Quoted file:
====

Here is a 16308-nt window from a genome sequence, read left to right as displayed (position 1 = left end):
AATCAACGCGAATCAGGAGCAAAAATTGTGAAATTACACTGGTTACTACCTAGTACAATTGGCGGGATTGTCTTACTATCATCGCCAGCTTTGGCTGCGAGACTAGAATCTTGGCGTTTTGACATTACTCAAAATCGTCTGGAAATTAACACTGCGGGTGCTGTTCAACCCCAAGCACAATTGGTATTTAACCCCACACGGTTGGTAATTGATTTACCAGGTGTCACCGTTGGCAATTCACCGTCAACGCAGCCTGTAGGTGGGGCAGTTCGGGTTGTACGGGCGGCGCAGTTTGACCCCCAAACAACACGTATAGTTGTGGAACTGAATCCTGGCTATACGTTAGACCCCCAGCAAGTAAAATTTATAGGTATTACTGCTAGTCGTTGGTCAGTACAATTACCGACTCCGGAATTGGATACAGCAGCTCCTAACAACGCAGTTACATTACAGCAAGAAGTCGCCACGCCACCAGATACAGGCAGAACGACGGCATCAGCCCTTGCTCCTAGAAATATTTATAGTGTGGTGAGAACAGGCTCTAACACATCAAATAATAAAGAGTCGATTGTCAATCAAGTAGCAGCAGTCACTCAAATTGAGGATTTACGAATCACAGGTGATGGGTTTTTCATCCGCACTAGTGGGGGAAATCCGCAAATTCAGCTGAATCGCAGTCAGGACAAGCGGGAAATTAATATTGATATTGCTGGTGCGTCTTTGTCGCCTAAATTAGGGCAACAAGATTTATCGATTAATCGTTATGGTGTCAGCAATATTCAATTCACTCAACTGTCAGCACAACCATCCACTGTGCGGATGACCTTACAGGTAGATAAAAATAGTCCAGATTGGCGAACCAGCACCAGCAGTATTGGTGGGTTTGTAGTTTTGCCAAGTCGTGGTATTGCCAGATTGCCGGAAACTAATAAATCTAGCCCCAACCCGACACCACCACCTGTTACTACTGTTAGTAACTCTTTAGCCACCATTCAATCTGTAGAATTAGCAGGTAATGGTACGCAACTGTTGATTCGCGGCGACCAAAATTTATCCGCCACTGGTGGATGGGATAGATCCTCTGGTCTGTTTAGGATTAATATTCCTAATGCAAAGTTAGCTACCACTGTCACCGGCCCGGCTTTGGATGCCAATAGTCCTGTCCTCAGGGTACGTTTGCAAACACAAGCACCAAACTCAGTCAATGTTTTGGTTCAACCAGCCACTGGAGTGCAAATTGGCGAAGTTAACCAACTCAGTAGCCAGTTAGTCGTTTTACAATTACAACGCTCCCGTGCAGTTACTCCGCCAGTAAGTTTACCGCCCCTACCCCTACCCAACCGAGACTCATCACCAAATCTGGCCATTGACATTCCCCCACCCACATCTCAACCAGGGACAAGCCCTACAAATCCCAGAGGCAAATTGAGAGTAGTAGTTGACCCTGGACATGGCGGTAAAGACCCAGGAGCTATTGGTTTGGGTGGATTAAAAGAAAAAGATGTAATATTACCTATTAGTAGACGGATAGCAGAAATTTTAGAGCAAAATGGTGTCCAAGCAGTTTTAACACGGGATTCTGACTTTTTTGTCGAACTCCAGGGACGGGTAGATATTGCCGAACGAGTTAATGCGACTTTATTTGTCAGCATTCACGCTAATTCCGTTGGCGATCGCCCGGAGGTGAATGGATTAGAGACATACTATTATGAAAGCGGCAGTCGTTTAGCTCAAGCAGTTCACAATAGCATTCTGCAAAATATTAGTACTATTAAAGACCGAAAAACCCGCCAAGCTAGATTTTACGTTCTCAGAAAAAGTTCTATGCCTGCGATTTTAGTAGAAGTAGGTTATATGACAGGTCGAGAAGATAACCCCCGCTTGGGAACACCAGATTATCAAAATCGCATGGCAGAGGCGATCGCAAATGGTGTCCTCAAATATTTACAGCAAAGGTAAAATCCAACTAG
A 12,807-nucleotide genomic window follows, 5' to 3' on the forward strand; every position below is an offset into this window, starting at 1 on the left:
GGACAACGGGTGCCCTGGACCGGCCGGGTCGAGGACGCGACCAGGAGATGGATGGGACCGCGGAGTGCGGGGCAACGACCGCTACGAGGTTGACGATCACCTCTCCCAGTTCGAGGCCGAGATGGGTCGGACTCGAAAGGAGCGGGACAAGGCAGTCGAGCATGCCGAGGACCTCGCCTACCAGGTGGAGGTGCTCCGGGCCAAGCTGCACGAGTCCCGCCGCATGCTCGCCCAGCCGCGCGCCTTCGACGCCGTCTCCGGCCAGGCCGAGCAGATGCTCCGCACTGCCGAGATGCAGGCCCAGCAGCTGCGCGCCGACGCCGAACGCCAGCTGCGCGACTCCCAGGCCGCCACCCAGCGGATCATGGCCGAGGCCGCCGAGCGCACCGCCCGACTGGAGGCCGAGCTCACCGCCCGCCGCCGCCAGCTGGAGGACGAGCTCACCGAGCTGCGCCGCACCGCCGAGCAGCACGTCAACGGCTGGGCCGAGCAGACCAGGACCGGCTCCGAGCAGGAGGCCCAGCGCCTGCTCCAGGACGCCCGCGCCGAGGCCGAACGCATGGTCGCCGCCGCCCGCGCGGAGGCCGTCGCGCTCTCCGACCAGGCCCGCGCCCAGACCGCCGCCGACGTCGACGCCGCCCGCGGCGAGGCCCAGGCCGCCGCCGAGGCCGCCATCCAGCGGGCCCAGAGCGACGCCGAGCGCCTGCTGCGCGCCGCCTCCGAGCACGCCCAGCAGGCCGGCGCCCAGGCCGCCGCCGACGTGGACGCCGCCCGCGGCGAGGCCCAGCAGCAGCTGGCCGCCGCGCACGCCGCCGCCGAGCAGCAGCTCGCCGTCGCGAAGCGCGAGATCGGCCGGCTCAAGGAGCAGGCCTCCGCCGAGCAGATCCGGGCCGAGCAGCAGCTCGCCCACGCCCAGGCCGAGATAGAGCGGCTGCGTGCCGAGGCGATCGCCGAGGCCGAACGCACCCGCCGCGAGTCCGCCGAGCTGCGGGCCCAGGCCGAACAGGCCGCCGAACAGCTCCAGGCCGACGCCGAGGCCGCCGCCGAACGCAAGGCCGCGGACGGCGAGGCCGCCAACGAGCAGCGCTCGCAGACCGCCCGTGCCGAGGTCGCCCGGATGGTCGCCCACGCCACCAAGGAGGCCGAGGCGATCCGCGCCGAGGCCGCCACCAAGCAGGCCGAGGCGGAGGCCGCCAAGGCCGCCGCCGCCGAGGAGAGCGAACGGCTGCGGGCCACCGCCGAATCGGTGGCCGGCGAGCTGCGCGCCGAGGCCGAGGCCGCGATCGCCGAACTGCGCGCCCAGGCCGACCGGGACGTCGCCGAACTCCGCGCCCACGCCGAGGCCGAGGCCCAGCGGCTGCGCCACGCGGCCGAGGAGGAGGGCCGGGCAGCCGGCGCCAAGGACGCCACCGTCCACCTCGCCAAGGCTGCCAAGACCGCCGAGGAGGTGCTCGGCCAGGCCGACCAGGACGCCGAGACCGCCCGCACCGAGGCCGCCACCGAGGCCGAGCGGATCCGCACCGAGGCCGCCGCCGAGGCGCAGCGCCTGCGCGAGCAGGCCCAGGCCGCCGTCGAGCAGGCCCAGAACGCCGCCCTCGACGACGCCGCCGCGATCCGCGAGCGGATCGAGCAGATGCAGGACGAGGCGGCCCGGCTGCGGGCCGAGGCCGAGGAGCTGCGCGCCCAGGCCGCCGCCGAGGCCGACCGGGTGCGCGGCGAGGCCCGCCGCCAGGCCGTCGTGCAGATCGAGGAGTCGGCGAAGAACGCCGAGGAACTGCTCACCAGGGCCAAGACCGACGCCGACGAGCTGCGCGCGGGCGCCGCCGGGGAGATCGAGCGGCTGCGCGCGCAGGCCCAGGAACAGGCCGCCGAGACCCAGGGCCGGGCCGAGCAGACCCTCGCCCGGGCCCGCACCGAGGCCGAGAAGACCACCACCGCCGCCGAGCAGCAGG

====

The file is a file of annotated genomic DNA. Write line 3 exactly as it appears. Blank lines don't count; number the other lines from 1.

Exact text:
A 12,807-nucleotide genomic window follows, 5' to 3' on the forward strand; every position below is an offset into this window, starting at 1 on the left: